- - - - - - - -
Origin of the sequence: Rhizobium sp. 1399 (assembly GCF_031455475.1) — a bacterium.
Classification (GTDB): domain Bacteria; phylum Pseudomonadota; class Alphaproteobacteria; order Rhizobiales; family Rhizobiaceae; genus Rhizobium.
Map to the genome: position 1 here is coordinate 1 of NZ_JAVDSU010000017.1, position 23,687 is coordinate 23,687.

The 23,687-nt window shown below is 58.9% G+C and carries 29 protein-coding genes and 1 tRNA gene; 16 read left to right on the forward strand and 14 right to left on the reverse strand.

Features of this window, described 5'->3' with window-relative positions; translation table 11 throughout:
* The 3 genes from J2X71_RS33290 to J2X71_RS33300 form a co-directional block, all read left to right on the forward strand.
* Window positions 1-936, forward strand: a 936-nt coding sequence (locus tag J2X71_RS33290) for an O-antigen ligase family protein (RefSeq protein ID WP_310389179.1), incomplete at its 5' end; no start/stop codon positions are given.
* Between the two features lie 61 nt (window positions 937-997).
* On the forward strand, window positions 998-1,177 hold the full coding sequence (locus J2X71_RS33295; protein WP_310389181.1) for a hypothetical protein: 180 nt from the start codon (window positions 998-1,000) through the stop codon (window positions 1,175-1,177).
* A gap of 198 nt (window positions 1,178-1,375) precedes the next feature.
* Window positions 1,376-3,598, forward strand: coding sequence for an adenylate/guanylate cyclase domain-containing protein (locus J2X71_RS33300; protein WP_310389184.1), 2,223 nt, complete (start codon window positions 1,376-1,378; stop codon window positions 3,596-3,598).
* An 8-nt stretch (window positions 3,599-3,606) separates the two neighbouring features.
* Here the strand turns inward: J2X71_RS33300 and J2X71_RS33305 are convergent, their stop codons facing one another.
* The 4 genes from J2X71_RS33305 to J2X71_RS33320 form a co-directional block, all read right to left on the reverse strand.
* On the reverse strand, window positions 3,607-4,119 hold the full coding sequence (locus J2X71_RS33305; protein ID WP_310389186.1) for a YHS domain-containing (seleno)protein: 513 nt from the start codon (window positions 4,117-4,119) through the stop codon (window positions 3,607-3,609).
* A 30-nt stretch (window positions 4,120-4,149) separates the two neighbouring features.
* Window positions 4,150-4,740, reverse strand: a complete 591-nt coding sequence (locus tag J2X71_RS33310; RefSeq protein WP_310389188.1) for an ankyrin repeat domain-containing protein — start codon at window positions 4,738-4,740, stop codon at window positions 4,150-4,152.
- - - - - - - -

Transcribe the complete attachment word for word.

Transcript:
Origin of the sequence: Rhizobium sp. 1399 (assembly GCF_031455475.1) — a bacterium.
Classification (GTDB): domain Bacteria; phylum Pseudomonadota; class Alphaproteobacteria; order Rhizobiales; family Rhizobiaceae; genus Rhizobium.
Map to the genome: position 1 here is coordinate 1 of NZ_JAVDSU010000017.1, position 23,687 is coordinate 23,687.

The 23,687-nt window shown below is 58.9% G+C and carries 29 protein-coding genes and 1 tRNA gene; 16 read left to right on the forward strand and 14 right to left on the reverse strand.

Features of this window, described 5'->3' with window-relative positions; translation table 11 throughout:
* The 3 genes from J2X71_RS33290 to J2X71_RS33300 form a co-directional block, all read left to right on the forward strand.
* Window positions 1-936, forward strand: a 936-nt coding sequence (locus tag J2X71_RS33290) for an O-antigen ligase family protein (RefSeq protein ID WP_310389179.1), incomplete at its 5' end; no start/stop codon positions are given.
* Between the two features lie 61 nt (window positions 937-997).
* On the forward strand, window positions 998-1,177 hold the full coding sequence (locus J2X71_RS33295; protein WP_310389181.1) for a hypothetical protein: 180 nt from the start codon (window positions 998-1,000) through the stop codon (window positions 1,175-1,177).
* A gap of 198 nt (window positions 1,178-1,375) precedes the next feature.
* Window positions 1,376-3,598, forward strand: coding sequence for an adenylate/guanylate cyclase domain-containing protein (locus J2X71_RS33300; protein WP_310389184.1), 2,223 nt, complete (start codon window positions 1,376-1,378; stop codon window positions 3,596-3,598).
* An 8-nt stretch (window positions 3,599-3,606) separates the two neighbouring features.
* Here the strand turns inward: J2X71_RS33300 and J2X71_RS33305 are convergent, their stop codons facing one another.
* The 4 genes from J2X71_RS33305 to J2X71_RS33320 form a co-directional block, all read right to left on the reverse strand.
* On the reverse strand, window positions 3,607-4,119 hold the full coding sequence (locus J2X71_RS33305; protein ID WP_310389186.1) for a YHS domain-containing (seleno)protein: 513 nt from the start codon (window positions 4,117-4,119) through the stop codon (window positions 3,607-3,609).
* A 30-nt stretch (window positions 4,120-4,149) separates the two neighbouring features.
* Window positions 4,150-4,740, reverse strand: a complete 591-nt coding sequence (locus tag J2X71_RS33310; RefSeq protein WP_310389188.1) for an ankyrin repeat domain-containing protein — start codon at window positions 4,738-4,740, stop codon at window positions 4,150-4,152.